The game helped me out by immediately zooming me through a tunnel, which felt about 10 percent as good as it does in real life. As I exited, and began motoring along in the outside lane, I was quickly swept up in the details of pixelated Dutch life. Overhead, wind turbines rotated ponderously, reminding me how small my fake truck was in the fake machine scheme of things, and then giving way, poetically, to the kind of old-school windmill you might see in a children’s book.
The details led to questions: why are there so many wind turbines? What was that giant green and pink ship floating on the Ijsselmeer? Is there a Euro Boat Simulator 2?
These questions absorbed me partially because there was no way to answer them. I couldn’t pull off the road and explore (though I did use the breakdown lane to take pictures of the windmill), and if I clicked out of my browser to use the internet, that interrupted the flow of the trip. (Though I did later find out that Groningen has the Netherlands’ largest onshore wind farm.)
The computer road trip dangles tantalizing tidbits the same way a real road trip does. But if you try to veer away from your objective in order to investigate them, the programming runs out, and it just says “no”—which feels a lot less like a getaway and a lot more like the time- and imagination-strapped parts of real life that people are trying to escape.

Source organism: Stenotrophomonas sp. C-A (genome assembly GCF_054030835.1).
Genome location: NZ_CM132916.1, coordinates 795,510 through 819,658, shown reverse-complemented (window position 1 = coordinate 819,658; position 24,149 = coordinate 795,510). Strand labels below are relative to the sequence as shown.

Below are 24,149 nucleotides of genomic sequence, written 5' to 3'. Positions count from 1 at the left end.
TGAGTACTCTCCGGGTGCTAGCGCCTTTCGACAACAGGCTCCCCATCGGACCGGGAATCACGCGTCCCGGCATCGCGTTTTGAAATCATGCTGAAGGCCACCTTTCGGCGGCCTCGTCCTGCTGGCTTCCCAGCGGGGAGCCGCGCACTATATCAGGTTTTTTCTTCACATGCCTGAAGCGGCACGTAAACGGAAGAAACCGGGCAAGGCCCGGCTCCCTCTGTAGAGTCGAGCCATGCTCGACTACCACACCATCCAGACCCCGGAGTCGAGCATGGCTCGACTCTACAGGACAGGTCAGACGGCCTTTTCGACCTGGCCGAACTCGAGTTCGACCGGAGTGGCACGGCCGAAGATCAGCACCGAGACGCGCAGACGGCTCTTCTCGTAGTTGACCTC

But there was enough there to make me try again. This time I hauled myself through Switzerland, from Zurich to Geneva. The Alps reared above me, impressively big in game life. I thought about how huge they must be in real life, and how wonderful it would be to drive through them in a real truck (or a car, since there’s one thing this game has viscerally taught me: I’m not cut out for truck-driving). There was sublimity there, just several times removed and throbbing faintly through lines of code.
More interesting, somehow, were the Swiss road signs, exits, and other infrastructure. The cultural and technological remove made me more appreciative of the small ways in which they were different from my home country’s versions, and the much larger ways in which they were the same. “This is what Swiss people see when they’re just living their lives,” I thought to myself, and I felt a burst of quotidian road-trip awe. I wanted to pull into a rest stop for some chocolate, but again, no dice.
On my third road-trip I finally snapped. I was supposed to be heading from Venice to Milan, another beginner-level leg in the journey that is EuroTruckSim. But somewhere around Verona, I decided, in the true spirit of road trips, that I didn’t feel like going straight to Milan. I wanted to see Verona. There were churches and farmlands, and if I couldn’t hop the guardrail and explore them, I at least wanted to drive by them on my own terms. So I clicked off my in-game GPS and just kept driving, and since my route was still within the game’s map, it let me.
As I accelerated out of a fake Italian tollbooth, I did feel for an instant—as Whitman would say—“done with indoor complaints.” Any pursuit that can manage that—especially a decidedly indoor one—is probably worth checking out.